Source: Willis J. Norlund, Labor Law Journal, Vol. 61 no. 3, Fall 2010
While some observers of our Nation’s history would place greater emphasis on the role of the entrepreneur and capital as explaining the fabulous character of our economic growth, at the core of economic growth is the American worker. There is room for entrepreneurial talent and the creation of capital resources in the equation, but without a strong, highly productive labor force, those two factors would have little relevance. A third element that is frequently ignored or denigrated is the labor union. In fact, many would argue that labor unions have impeded economic growth, not expanded it. This article is not focused on this debate directly, because the arguments against unions are well known. There are, of course, arguments that support union formation and that unions enhance productivity and economic growth, while couched in economic terms, the real basis for most of the arguments on either side are philosophical, not economic. If a person dislikes unions, they can find numerous reasons for doing so and if one supports unions there are equally as many arguments….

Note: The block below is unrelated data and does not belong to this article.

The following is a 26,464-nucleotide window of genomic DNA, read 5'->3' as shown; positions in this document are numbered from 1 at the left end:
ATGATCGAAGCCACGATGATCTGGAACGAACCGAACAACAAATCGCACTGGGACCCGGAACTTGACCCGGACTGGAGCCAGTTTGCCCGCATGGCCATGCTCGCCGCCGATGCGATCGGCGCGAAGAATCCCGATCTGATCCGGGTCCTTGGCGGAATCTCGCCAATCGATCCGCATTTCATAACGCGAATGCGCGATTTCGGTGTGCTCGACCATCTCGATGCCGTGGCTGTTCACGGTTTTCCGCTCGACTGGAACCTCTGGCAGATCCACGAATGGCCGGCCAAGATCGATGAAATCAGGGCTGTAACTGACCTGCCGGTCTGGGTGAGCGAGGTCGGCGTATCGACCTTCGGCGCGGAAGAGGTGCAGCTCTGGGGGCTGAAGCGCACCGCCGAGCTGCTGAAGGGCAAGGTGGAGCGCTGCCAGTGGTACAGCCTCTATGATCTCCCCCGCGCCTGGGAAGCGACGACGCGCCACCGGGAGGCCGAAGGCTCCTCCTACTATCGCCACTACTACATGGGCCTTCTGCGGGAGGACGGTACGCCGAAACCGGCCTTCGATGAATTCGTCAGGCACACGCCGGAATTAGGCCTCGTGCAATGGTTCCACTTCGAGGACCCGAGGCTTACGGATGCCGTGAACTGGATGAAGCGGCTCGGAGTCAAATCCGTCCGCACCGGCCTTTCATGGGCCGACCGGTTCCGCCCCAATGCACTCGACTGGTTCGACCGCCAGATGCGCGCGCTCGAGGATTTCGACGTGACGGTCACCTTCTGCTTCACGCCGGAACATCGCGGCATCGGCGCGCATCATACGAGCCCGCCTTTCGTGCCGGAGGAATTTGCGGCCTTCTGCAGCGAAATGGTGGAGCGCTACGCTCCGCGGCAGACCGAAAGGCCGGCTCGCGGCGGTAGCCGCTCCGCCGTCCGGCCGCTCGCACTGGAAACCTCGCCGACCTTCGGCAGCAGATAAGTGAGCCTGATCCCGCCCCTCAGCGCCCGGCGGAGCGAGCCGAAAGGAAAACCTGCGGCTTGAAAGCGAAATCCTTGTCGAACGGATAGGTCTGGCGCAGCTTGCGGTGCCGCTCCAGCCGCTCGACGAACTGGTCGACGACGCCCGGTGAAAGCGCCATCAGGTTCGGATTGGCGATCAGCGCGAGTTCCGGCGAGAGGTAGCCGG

…This study suggests that strikes make a difference; that workers have no power without the strike tool; that a long-term fully functioning capitalistic economy required that all participants benefit from a fair distribution of income; that strikes are rare today, not because all of the problems in the workplace have been resolved, but because government and industry have marginalized American unions and taken the right to strike away from unions and the American worker. It may be the appropriate time for American workers to reconsider the formation of a labor party.